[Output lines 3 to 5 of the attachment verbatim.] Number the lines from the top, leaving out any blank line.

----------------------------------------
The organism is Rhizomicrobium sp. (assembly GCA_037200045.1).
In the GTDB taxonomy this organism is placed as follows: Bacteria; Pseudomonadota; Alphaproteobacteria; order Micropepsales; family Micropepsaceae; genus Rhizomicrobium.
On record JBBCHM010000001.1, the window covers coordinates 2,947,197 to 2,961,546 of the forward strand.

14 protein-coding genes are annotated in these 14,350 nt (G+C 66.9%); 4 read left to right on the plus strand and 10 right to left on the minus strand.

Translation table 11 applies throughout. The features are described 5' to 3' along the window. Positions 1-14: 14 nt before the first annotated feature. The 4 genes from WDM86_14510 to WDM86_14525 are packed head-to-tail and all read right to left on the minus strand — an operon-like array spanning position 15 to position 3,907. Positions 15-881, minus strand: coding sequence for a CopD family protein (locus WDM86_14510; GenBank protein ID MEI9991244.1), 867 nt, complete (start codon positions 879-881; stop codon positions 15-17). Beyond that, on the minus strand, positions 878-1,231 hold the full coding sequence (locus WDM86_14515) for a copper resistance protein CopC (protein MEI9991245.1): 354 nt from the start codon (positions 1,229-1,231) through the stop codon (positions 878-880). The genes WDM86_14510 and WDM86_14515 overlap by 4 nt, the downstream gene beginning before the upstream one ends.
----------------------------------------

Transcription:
On record JBBCHM010000001.1, the window covers coordinates 2,947,197 to 2,961,546 of the forward strand.

14 protein-coding genes are annotated in these 14,350 nt (G+C 66.9%); 4 read left to right on the plus strand and 10 right to left on the minus strand.

Translation table 11 applies throughout. The features are described 5' to 3' along the window. Positions 1-14: 14 nt before the first annotated feature. The 4 genes from WDM86_14510 to WDM86_14525 are packed head-to-tail and all read right to left on the minus strand — an operon-like array spanning position 15 to position 3,907. Positions 15-881, minus strand: coding sequence for a CopD family protein (locus WDM86_14510; GenBank protein ID MEI9991244.1), 867 nt, complete (start codon positions 879-881; stop codon positions 15-17). Beyond that, on the minus strand, positions 878-1,231 hold the full coding sequence (locus WDM86_14515) for a copper resistance protein CopC (protein MEI9991245.1): 354 nt from the start codon (positions 1,229-1,231) through the stop codon (positions 878-880). The genes WDM86_14510 and WDM86_14515 overlap by 4 nt, the downstream gene beginning before the upstream one ends.